Skip to main content

Advertisement

Log in

Microbiome Variation Across Amphibian Skin Regions: Implications for Chytridiomycosis Mitigation Efforts

  • Host Microbe Interactions
  • Published:
Microbial Ecology Aims and scope Submit manuscript

Abstract

Cutaneous bacteria may play an important role in the resistance of amphibians to the pathogenic fungus Batrachochytrium dendrobatidis (Bd). Microbial communities resident on hosts’ skin show topographical diversity mapping to skin features, as demonstrated by studies of the human microbiome. We examined skin microbiomes of wild and captive fire-bellied toads (Bombina orientalis) for differences across their body surface. We found that bacterial communities differed between ventral and dorsal skin. Wild toads showed slightly higher bacterial richness and diversity in the dorsal compared to the ventral region. On the other hand, captive toads hosted a higher richness and diversity of bacteria on their ventral than their dorsal skin. Microbial community composition and relative abundance of major bacterial taxonomic groups also differed between ventral and dorsal skin in all populations. Furthermore, microbiome diversity patterns varied as a function of their Bd infection status in wild toads. Bacterial richness and diversity was greater, and microbial community structure more complex, in wild than captive toads. The results suggest that bacterial community structure is influenced by microhabitats associated with skin regions. These local communities may be differentially modified when interacting with environmental bacteria and Bd. A better understanding of microbiome variation across skin regions will be needed to assess how the skin microbiota affects the abilities of amphibian hosts to resist Bd infection, especially in captive breeding programs.

This is a preview of subscription content, log in via an institution to check access.

Access this article

Price excludes VAT (USA)
Tax calculation will be finalised during checkout.

Instant access to the full article PDF.

Fig. 1
Fig. 2
Fig. 3
Fig. 4
Fig. 5
Fig. 6
Fig. 7

Similar content being viewed by others

References

  1. Clarke BT (1997) The natural history of amphibian skin secretions, their normal functioning and potential medical applications. Biol Rev 72:365–379

    Article  PubMed  CAS  Google Scholar 

  2. Woodhams DC, Vredenburg VT, Simon M-A, Billheimer D, Shakhtour B, Shyr Y, Briggs CJ, Rollins-Smith LA, Harris RN (2007) Symbiotic bacteria contribute to innate immune defenses of the threatened mountain yellow-legged frog, Rana muscosa. Biol Cons 138:390–398

    Article  Google Scholar 

  3. Becker MH, Harris RN (2010) Cutaneous bacteria of the redback salamander prevent morbidity associated with a lethal disease. PLoS One 5, e10957

    Article  PubMed Central  PubMed  Google Scholar 

  4. Harris RN, Brucker RM, Walke JB, Becker MH, Schwantes CR, Flaherty DC, Lam BA, Woodhams DC, Briggs CJ, Vredenburg VT, Minbiole KPC (2009) Skin microbes on frogs prevent morbidity and mortality caused by a lethal skin fungus. ISME J 3:818–824

    Article  PubMed  CAS  Google Scholar 

  5. Woodhams DC, Alford RA, Antwis RE, Archer H, Becker MH, Belden LK, Bell SC, Bletz M, Daskin JH, Davis LR, Flechas SV, Lauer A, Gonzalez A, Harris RN, Holden WM, Hughey MC, Ibanez R, Knight R, Kueneman J, Rabemananjara F, Reinert LK, Rollins-Smith LA, Roman-Rodriguez F, Shaw SD, Walke JB, McKenzie V (2015) Antifungal isolates database of amphibian skin-associated bacteria and function against emerging fungal pathogens. Ecology 96:595–595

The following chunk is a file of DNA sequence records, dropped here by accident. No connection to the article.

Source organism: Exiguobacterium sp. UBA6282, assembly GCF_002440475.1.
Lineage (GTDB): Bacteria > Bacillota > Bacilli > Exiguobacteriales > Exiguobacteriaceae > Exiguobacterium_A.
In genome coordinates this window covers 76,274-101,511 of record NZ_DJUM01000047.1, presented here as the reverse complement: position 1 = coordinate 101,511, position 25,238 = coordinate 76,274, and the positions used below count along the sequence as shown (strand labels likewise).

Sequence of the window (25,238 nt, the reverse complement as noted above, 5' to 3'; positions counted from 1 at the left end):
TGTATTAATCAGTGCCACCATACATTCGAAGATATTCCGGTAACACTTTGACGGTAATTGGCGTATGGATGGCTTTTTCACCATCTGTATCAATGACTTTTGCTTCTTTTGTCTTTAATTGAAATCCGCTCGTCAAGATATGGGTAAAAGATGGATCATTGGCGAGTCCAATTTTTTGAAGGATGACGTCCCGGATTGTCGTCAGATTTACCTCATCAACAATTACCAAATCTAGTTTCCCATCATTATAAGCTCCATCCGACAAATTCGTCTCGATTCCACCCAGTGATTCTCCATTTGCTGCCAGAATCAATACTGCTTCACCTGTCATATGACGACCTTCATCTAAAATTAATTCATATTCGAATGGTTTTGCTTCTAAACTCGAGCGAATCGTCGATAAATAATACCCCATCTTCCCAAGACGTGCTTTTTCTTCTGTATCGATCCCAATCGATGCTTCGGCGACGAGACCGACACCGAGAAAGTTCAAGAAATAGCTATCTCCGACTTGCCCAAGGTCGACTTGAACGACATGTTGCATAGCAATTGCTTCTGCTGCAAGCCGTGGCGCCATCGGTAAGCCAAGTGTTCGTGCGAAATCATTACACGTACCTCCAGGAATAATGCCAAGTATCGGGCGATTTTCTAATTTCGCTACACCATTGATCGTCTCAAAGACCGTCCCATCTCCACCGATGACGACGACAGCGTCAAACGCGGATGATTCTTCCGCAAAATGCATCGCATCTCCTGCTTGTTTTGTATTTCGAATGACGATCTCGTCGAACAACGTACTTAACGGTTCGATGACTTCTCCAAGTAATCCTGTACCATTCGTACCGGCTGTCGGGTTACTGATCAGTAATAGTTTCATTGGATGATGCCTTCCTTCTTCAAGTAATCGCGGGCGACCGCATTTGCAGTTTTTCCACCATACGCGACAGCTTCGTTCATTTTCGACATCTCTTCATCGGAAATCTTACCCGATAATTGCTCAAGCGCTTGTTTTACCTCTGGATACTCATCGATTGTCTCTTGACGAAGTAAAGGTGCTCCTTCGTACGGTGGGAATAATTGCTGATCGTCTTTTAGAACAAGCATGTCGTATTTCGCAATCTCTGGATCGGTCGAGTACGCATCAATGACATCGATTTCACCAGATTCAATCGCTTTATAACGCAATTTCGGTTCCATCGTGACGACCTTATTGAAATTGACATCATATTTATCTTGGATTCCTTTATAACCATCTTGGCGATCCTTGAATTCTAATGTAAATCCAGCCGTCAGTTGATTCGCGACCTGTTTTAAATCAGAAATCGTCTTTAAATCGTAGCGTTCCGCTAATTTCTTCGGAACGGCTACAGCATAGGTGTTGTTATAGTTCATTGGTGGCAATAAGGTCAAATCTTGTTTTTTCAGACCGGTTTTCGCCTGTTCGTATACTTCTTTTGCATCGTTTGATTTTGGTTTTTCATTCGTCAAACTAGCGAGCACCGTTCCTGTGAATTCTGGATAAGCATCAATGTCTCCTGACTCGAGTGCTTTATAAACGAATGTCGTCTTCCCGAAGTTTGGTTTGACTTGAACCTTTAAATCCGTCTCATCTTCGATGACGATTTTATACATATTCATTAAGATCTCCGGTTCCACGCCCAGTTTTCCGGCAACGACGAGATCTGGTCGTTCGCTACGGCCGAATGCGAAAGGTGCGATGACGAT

Article  Google Scholar 

  6. Rollins-Smith LA, Ramsey JP, Pask JD, Reinert LK, Woodhams DC (2011) Amphibian immune defenses against chytridiomycosis: impacts of changing environments. Integr Comp Biol 51:552–562

    Article  PubMed  CAS  Google Scholar 

  7. Carver S, Bell BD, Waldman B (2010) Does chytridiomycosis disrupt amphibian skin function? Copeia 2010:487–495

    Article  Google Scholar 

  8. Voyles J, Young S, Berger L, Campbell C, Voyles WF, Dinudom A, Cook D, Webb R, Alford RA, Skerratt LF, Speare R (2009) Pathogenesis of chytridiomycosis, a cause of catastrophic amphibian declines. Science 326:582–585

    Article  PubMed  CAS  Google Scholar 

  9. Fisher MC, Garner TWJ, Walker SF (2009) Global emergence of Batrachochytrium dendrobatidis and amphibian chytridiomycosis in space, time, and host. Annu Rev Microbiol 63:291–310

    Article  PubMed  CAS  Google Scholar 

  10. Skerratt L, Berger L, Speare R, Cashins S, McDonald K, Phillott A, Hines H, Kenyon N (2007) Spread of chytridiomycosis has caused the rapid global decline and extinction of frogs. EcoHealth 4:125–134

    Article  Google Scholar 

  11. Bletz MC, Loudon AH, Becker MH, Bell SC, Woodhams DC, Minbiole KPC, Harris RN (2013) Mitigating amphibian chytridiomycosis with bioaugmentation: characteristics of effective probiotics and strategies for their selection and use. Ecol Lett 16:807–820

    Article  PubMed  Google Scholar 

  12. Woodhams D, Bosch J, Briggs C, Cashins S, Davis L, Lauer A, Muths E, Puschendorf R, Schmidt B, Sheafor B, Voyles J (2011) Mitigating amphibian disease: strategies to maintain wild populations and control chytridiomycosis. Front Zool 8:8

    Article  PubMed Central  PubMed  Google Scholar 

  13. Becker M, Harris R, Minbiole K, Schwantes C, Rollins-Smith L, Reinert L, Brucker R, Domangue R, Gratwicke B (2011) Towards a better understanding of the use of probiotics for preventing chytridiomycosis in Panamanian golden frogs. EcoHealth 8:501–506

    Article  PubMed  Google Scholar 

  14. Becker MH, Walke JB, Cikanek S, Savage AE, Mattheus N, Santiago CN, Minbiole KPC, Harris RN, Belden LK, Gratwicke B (2015) Composition of symbiotic bacteria predicts survival in Panamanian golden frogs infected with a lethal fungus. Proc R Soc B 282:20142881

  15. Kung D, Bigler L, Davis LR, Gratwicke B, Griffith E, Woodhams DC (2014) Stability of microbiota facilitated by host immune regulation: informing probiotic strategies to manage amphibian disease. PLoS One 9, e87101